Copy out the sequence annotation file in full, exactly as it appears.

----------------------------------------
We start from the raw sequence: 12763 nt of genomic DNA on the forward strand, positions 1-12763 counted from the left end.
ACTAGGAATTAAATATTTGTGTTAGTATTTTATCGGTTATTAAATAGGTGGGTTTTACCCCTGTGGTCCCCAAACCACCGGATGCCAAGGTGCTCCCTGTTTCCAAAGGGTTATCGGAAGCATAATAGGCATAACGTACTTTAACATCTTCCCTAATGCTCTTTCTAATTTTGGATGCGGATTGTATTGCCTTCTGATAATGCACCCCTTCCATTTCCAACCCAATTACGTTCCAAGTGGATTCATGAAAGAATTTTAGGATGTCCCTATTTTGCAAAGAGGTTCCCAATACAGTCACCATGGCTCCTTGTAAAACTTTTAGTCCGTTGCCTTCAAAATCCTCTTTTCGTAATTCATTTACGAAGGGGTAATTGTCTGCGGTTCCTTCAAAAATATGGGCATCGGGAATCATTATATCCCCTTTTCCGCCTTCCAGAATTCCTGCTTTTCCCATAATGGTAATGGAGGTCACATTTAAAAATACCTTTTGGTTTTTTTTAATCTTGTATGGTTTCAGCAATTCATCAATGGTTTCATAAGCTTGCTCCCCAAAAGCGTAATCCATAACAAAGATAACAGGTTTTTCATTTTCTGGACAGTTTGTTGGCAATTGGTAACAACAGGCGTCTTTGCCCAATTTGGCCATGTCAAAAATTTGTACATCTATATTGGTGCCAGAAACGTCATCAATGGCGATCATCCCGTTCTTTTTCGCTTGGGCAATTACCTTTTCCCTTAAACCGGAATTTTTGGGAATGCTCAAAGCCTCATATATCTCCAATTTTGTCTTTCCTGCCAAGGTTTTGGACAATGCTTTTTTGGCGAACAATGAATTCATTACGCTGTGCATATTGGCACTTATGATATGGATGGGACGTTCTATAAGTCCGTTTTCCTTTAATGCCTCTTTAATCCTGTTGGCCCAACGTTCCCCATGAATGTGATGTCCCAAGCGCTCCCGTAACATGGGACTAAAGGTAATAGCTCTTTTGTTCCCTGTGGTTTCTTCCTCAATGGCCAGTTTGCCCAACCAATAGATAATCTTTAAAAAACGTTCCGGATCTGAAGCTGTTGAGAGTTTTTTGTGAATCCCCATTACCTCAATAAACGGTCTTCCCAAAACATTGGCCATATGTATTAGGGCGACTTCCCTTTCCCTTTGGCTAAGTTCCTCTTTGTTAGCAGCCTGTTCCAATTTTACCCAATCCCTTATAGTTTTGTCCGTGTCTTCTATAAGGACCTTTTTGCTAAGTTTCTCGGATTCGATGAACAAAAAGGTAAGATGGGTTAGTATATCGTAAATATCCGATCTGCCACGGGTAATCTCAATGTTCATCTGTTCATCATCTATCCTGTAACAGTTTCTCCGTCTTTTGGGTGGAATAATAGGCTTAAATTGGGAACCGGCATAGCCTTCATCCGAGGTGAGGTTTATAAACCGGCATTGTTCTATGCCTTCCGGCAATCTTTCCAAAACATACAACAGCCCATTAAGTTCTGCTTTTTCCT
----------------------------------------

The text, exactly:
We start from the raw sequence: 12763 nt of genomic DNA on the forward strand, positions 1-12763 counted from the left end.
ACTAGGAATTAAATATTTGTGTTAGTATTTTATCGGTTATTAAATAGGTGGGTTTTACCCCTGTGGTCCCCAAACCACCGGATGCCAAGGTGCTCCCTGTTTCCAAAGGGTTATCGGAAGCATAATAGGCATAACGTACTTTAACATCTTCCCTAATGCTCTTTCTAATTTTGGATGCGGATTGTATTGCCTTCTGATAATGCACCCCTTCCATTTCCAACCCAATTACGTTCCAAGTGGATTCATGAAAGAATTTTAGGATGTCCCTATTTTGCAAAGAGGTTCCCAATACAGTCACCATGGCTCCTTGTAAAACTTTTAGTCCGTTGCCTTCAAAATCCTCTTTTCGTAATTCATTTACGAAGGGGTAATTGTCTGCGGTTCCTTCAAAAATATGGGCATCGGGAATCATTATATCCCCTTTTCCGCCTTCCAGAATTCCTGCTTTTCCCATAATGGTAATGGAGGTCACATTTAAAAATACCTTTTGGTTTTTTTTAATCTTGTATGGTTTCAGCAATTCATCAATGGTTTCATAAGCTTGCTCCCCAAAAGCGTAATCCATAACAAAGATAACAGGTTTTTCATTTTCTGGACAGTTTGTTGGCAATTGGTAACAACAGGCGTCTTTGCCCAATTTGGCCATGTCAAAAATTTGTACATCTATATTGGTGCCAGAAACGTCATCAATGGCGATCATCCCGTTCTTTTTCGCTTGGGCAATTACCTTTTCCCTTAAACCGGAATTTTTGGGAATGCTCAAAGCCTCATATATCTCCAATTTTGTCTTTCCTGCCAAGGTTTTGGACAATGCTTTTTTGGCGAACAATGAATTCATTACGCTGTGCATATTGGCACTTATGATATGGATGGGACGTTCTATAAGTCCGTTTTCCTTTAATGCCTCTTTAATCCTGTTGGCCCAACGTTCCCCATGAATGTGATGTCCCAAGCGCTCCCGTAACATGGGACTAAAGGTAATAGCTCTTTTGTTCCCTGTGGTTTCTTCCTCAATGGCCAGTTTGCCCAACCAATAGATAATCTTTAAAAAACGTTCCGGATCTGAAGCTGTTGAGAGTTTTTTGTGAATCCCCATTACCTCAATAAACGGTCTTCCCAAAACATTGGCCATATGTATTAGGGCGACTTCCCTTTCCCTTTGGCTAAGTTCCTCTTTGTTAGCAGCCTGTTCCAATTTTACCCAATCCCTTATAGTTTTGTCCGTGTCTTCTATAAGGACCTTTTTGCTAAGTTTCTCGGATTCGATGAACAAAAAGGTAAGATGGGTTAGTATATCGTAAATATCCGATCTGCCACGGGTAATCTCAATGTTCATCTGTTCATCATCTATCCTGTAACAGTTTCTCCGTCTTTTGGGTGGAATAATAGGCTTAAATTGGGAACCGGCATAGCCTTCATCCGAGGTGAGGTTTATAAACCGGCATTGTTCTATGCCTTCCGGCAATCTTTCCAAAACATACAACAGCCCATTAAGTTCTGCTTTTTCCT